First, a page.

Legislators To Discuss Coroners’ Pay Rates
The cost of coroners and other budget expenditures will be discussed this week by county legislators during the upcoming Public Safety Committee meeting on Wednesday.
The county coroners requested an increase in their pay rates when they spoke to members of the legislature’s Audit and Control and Administrative Services committees at the beginning of the month. The coroners were told that legislators would need to review their current rates before a decision could be made on a possible raise.
Currently, county coroners make $80 for each day they are summoned for assistance. Though they may handle more than one case in a day, the coroners receive a flat daily rate.
“Our cases by the coroner are almost triple as Niagara County,” PJ Wendel said, pointing out that Niagara County has a population triple that of Chautauqua County.
Wendel, chairman of the Public Safety Committee, said the coroners need to be compensated differently, but noted that the issue needs to be looked at more in depth. He said it would be best to look at the types of calls the coroners respond to when deciding on a potential change to the pay rates. The issue has been discussed before by the legislature; the rates will also be looked at by members of the Administrative Services and Audit and Control committees.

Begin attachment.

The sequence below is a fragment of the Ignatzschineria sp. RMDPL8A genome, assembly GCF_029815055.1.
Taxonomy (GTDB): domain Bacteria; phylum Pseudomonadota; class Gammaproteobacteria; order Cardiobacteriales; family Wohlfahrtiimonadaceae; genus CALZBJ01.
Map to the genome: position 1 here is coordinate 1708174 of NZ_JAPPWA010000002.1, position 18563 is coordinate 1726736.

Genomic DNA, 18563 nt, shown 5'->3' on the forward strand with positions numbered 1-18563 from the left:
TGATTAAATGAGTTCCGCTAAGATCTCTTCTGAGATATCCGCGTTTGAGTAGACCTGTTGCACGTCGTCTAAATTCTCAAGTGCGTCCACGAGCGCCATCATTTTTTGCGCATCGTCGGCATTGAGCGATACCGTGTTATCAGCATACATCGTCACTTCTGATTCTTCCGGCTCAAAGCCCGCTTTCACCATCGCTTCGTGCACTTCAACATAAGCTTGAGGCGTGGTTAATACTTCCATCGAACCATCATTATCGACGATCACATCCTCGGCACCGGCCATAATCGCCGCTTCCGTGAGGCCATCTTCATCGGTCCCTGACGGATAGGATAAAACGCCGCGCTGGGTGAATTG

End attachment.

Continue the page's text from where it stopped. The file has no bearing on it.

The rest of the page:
There had been a suggestion of paying coroners $150 per case, but Wendel said that could get expensive if a coroner is called six times in one day. Not to mention, he said, the costs of toxicology reports and other tests and services that are needed.
“It’s a little bit more involved,” Wendel said.
Wendel said an overall analysis is needed to evaluate the issues.
Committees also plan to discuss proposed amendments to the budget, which were unveiled by County Executive Vince Horrigan earlier this month.
Legislators will also likely tackle the cost of operating the jail; overages in the Sheriff’s Office; and coverage of Sheriff’s deputies throughout the county. Wendel said one possible cost-cutting measure could be to hire full-time staff for the jail instead of using part-timers. As of Oct. 4, the jail’s budget has incurred overages of $543,000 this year.
Wendel said when it comes to the budget, the legislature does everything as “diligently as possible” and tries to do what’s best for taxpayers.
“We’re pretty confident there will be a tax decrease,” he said. “We’re doing the right things. Hopefully, we can keep that going.”